If anyone were to be identified as thoroughly rooted in Ruma’s soil, it would be Sister Edwiga Degenhardt, raised on a farm only three miles from Ruma’s holy ground. Born on August 6, 1902 and baptized Mary Eva, she was the oldest of five children of Frank and Mary Mosbacher Degenhardt.
Although her parents were both American-born, the family spoke German at home, so little Mary Eva learned English when she entered first grade at St. Patrick’s School that shares a road with the convent. The Adorers were the Sisters she knew as teachers and role models. She made first vows on July 20, 1920 and perpetual profession on August 6, 1925. Her first years in Ruma coincided with the construction of the main building.
Years as a Domestic
Although Sister Edwiga Degenhardt taught grade school for seven years, she found the diocese’s newly adopted Lewis Story Method of teaching reading and spelling difficult and requested to be a domestic. Her move to Ruma in 1926 was the beginning of 65 years of caring for the chaplain’s quarters, assisting Father Witte, working in the garden and grounds, supervising the laundry, caring for the chickens, picking berries and apples, feeding the birds, planting and picking potatoes, peeling vegetables, cracking and shelling nuts, and washing dishes.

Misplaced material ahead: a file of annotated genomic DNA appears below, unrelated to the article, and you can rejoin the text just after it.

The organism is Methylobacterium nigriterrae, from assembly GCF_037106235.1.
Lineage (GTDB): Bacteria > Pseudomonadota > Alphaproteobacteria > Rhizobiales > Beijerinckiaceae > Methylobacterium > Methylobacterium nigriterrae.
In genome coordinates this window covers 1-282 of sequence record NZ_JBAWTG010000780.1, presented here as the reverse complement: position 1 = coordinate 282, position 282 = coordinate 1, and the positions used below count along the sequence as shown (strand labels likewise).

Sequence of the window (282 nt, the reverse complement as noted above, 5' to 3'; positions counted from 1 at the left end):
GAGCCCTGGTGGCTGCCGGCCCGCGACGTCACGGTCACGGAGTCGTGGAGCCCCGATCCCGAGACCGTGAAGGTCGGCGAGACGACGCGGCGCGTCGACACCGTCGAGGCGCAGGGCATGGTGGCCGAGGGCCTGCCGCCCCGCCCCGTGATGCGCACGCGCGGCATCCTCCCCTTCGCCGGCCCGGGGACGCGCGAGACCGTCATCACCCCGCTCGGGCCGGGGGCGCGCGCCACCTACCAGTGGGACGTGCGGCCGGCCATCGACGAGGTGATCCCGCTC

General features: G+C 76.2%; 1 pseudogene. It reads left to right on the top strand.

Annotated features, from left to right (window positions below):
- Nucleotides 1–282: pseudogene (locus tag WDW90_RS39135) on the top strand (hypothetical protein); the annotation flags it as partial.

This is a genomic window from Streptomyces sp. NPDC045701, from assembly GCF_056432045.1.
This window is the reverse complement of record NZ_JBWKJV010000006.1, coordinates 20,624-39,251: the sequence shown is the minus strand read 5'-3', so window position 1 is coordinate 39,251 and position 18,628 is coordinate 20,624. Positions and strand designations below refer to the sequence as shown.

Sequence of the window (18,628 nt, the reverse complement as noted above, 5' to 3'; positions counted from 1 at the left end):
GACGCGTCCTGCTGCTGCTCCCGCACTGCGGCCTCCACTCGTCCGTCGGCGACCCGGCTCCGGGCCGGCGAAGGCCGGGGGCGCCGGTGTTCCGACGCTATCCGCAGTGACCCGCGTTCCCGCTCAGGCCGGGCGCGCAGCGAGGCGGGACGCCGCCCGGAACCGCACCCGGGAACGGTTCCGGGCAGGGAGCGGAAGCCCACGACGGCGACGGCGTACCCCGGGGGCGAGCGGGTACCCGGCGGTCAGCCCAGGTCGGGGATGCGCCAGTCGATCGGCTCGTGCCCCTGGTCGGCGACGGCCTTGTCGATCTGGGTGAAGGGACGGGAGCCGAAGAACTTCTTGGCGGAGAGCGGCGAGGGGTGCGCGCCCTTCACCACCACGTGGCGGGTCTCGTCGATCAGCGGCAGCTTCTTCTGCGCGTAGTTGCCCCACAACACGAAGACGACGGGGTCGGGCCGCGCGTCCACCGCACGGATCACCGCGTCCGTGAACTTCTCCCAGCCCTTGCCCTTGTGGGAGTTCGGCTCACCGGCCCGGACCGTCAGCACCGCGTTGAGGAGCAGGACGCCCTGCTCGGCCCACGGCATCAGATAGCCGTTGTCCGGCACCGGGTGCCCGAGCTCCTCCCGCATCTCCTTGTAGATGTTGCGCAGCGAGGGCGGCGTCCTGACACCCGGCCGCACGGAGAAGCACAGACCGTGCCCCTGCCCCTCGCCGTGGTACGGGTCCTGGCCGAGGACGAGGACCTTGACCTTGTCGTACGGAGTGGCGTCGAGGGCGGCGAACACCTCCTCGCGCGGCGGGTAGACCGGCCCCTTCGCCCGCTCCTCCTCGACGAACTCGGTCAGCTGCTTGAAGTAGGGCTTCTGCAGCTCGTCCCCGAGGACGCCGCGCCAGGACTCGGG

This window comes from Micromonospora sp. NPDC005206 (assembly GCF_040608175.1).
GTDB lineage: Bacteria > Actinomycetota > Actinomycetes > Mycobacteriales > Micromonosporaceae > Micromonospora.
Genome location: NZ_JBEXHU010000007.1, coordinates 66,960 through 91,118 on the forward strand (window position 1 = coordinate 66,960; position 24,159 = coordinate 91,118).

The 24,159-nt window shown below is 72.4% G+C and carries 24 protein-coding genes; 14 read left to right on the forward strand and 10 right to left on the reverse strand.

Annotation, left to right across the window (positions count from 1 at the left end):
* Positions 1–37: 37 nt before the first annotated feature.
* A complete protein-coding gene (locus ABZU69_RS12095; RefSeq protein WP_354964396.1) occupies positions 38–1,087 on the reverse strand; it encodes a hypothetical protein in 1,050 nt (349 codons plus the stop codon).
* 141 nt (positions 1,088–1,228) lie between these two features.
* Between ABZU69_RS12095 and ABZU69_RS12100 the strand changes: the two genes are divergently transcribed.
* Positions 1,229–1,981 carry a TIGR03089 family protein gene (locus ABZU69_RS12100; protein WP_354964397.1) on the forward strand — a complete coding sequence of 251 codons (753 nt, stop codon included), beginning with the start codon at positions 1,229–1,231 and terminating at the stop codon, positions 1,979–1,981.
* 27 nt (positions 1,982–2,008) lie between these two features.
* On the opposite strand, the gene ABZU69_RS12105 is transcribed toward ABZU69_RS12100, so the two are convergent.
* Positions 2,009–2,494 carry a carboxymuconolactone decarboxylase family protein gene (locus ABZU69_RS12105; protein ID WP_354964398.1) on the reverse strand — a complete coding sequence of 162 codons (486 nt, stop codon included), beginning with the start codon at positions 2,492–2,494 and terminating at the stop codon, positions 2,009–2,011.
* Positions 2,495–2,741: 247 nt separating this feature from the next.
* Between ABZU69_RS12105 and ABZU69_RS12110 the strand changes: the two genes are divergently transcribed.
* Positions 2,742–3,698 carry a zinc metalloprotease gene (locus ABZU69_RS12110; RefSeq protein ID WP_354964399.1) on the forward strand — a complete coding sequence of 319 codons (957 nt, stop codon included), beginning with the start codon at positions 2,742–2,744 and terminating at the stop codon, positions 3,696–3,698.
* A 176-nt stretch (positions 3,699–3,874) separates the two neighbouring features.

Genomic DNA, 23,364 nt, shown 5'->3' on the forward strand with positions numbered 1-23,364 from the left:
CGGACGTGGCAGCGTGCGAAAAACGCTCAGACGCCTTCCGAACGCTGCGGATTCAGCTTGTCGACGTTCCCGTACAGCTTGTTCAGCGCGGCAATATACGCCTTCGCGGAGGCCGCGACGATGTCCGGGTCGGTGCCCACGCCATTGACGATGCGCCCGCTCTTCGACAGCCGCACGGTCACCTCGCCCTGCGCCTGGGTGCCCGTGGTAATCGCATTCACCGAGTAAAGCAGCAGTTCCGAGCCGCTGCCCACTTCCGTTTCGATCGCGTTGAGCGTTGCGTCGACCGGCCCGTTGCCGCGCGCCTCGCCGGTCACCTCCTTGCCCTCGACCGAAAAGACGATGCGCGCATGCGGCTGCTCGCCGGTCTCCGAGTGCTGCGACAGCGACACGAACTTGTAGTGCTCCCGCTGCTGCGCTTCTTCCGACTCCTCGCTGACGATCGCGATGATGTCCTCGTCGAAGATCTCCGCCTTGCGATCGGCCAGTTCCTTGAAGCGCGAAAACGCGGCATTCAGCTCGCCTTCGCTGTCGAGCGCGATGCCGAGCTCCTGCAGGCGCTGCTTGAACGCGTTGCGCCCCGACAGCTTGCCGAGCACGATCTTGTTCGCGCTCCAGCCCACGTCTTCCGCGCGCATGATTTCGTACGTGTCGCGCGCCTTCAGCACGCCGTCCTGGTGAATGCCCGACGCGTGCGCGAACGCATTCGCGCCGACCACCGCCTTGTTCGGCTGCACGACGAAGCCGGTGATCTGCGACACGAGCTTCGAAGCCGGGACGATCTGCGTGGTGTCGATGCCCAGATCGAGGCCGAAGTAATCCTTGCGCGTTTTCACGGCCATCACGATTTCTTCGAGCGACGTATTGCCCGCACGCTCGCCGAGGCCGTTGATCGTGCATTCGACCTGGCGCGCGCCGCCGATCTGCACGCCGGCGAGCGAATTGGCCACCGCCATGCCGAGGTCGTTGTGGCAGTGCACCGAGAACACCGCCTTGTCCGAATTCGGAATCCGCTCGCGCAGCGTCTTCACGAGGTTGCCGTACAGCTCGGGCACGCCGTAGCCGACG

Even after she broke her knee in 1985 and although chickens no longer clucked in Ruma, Sister Edwiga Degenhardt continued to work outdoors as much as her age and health permitted. Her love of nature, all creation, and Earth and her love of God and prayer were so intertwined that they became one. Her simplicity, joy, and happiness radiated to all who visited Ruma and to the sisters with whom she shared daily life. She was a true Earth Mother.